A game by MiniBoss for PC and Mac, originally released in 2012.
Out There Somewhere begins with a distress call from a space station orbiting the Mother Planet. The station has fallen under attack from Grigori’s army. Grigori is a traitor to the Mother Planet, but he has proven himself to be incredibly resilient, having survived multiple spaceship crashes and even a blast from a disruptor ray, which left him with a cartoonish hole straight through the middle of his body. A lone hero named Yuri departs on his spacecraft to save the day.
And so it begins, not as a platformer, but as a shmup. As Yuri’s ship cruises through space, the player must shoot down enemy fighters, rockets, and larger ships. There are some powerup capsules to be found along the way, which will upgrade your double shot into a weapon that splits into 4 shots. Grabbing another one gives you a wide spread with 4 shots in the front and another pair behind it.
Unlike other shmups, your bullets actually cancel out enemy bullets, so it’s often safe to just sit in front of your enemy and fire away, allowing your increased payload to do the talking. Not only that, but you can take several hits before your ship is destroyed, and your weapon power is not decreased when you take damage.
Eventually you come up against what appears to be a boss. This is Grigori’s ship. It can send out rockets and huge bullet sprays from the center (again, being canceled by your own projectiles), or it can unleash an unblockable super beam from one of the ports above or below the ship. But try as you might, you cannot defeat him. As you learn later, Grigori’s ship can only be destroyed with a Lightorb, which you do not possess. In the end, your ship will be shot down, and you will crash land on the planet below. This is where your puzzle-platforming adventure truly begins.
Yuri appears very tiny in relation to the screen, but the game world is made up of interconnected single-screen environments, so the character’s small size means that the surrounding environments and puzzles can be more complex. Yuri has a floaty 4x non-variable jump and the ability to change direction in midair, but those aren’t his only tools for environmental exploration…
Yuri possesses a Teleport Gun, and its use is key to solving the environmental puzzles throughout the game. The gun is limited to only shooting left or right, and when the projectile strikes a solid object, Yuri is teleported to that location. As simple as that sounds, there are a number of advanced techniques that you’ll need to learn in order to be successful, and you’ll need to master them rather quickly.
The game’s first screen is the crash site, where you will learn of your basic objective to find a Lightorb and repair your ship. On the second screen, you will learn about jumping. On the third, you will learn about the basic teleportation functions. By the fourth screen, you will be required to perform midair falling teleport in order to avoid being burned alive in lava, and it just gets more complex from there.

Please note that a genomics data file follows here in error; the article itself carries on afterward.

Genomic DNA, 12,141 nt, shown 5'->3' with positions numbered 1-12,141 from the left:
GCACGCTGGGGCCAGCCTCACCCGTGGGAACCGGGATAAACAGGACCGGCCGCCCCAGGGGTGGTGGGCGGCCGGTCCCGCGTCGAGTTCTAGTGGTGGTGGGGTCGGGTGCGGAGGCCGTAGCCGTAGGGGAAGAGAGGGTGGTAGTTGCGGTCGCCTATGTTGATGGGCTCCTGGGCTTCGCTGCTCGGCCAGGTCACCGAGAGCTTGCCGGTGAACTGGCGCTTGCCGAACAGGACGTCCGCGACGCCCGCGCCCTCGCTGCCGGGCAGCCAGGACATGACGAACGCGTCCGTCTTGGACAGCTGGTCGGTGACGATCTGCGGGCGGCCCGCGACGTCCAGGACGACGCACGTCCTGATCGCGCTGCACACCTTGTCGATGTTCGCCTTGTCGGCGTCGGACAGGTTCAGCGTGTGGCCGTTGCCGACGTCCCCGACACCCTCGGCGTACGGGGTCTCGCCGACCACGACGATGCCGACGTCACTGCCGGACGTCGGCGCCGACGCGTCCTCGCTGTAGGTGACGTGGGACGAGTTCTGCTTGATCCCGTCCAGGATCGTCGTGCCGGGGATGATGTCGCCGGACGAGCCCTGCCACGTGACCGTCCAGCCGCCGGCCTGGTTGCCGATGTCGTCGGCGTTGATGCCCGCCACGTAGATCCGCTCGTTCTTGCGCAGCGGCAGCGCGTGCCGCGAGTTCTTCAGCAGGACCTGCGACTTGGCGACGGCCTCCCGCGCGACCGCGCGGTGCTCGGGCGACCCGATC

Checkpoints are frequent – appearing in every room or every other room – so you’ll rarely lose much progress when you die. This lack of penalty encourages exploration and experimentation, both of which are required for success. One of the first lessons you need to learn is that you have to gauge the distance to your target versus the time it will take you to fall when firing. If you fire a teleport beam as you’re plummeting toward a pool of lava, and the projectile doesn’t reach the wall before your tiny little body reaches the lava, you will die.
Another advanced technique is called “telejumping”. Since your momentum is preserved when you reach your teleport destination, you will continue falling or jumping if that’s what you were doing when the projectile struck the wall. So, you can fire a teleport projectile, wait until just before it hits a wall, and then jump, allowing you to hop up onto a nearby platform or – in more complex puzzles – turn and fire again before you fall back down. You’ll even be tasked with stringing together multiple telejumps in a row.
A tweak on this technique is getting the timing down. Sometimes you have to let Yuri reach the height of his jump and then start falling back down before you fire the Teleport Gun. Often, this is the only way to give yourself enough time to hit the ground and jump again before the projectile strikes the wall.
Throughout your journey, you’ll encounter grates that you cannot pass through, but you can fire through, allowing you to teleport to the other side. Certain areas contain crumbling blocks, some of which disappear when you walk on them, and others give way when you fall on them, forcing you to take extra consideration of the environment before you attempt a long string of teleportations. Most blocks reappear after a few seconds. There are a number of NPC’s spread throughout the game as well – mostly toward the beginning – and they offer a handful of tips or information about the surrounding environment.
The Teleport Gun does not work on enemies, although you are free to fire through them, allowing you teleport past them. At the start of the game, avoidance is key as enemies can make quick work of you. Yuri only has 1 heart, and it can be depleted in 2 hits from even the weakest of enemies. It is possible to increase your life bar, but the necessary powerup is hidden well enough that you may not discover it on your first playthrough. Given the frequency of the checkpoints and the regular insta-death that comes from failing platforming challenges, additional life isn’t strictly necessary.
Enemies range from Black Chompers that scoot back and forth on platforms, annoying little Dark Bats that appear in numbers and swarm toward you, and a huge enemy called the Energy Brute that sits stationary and occasionally belches forth giant balls of energy. But avoidance is not your only recourse… Fairly early on, you’ll gain access to a gun that lets you take down enemies. While the gun doesn’t appear to be overly powerful, it will destroy most enemies in a single hit, and Energy Brutes in 3. You have infinite ammo and you can fire as quickly as you can pull the trigger. You will have to swap between this weapon and the Teleport Gun, however, so you still have to be careful about firing off shots and leaving yourself enough time to teleport away if needed.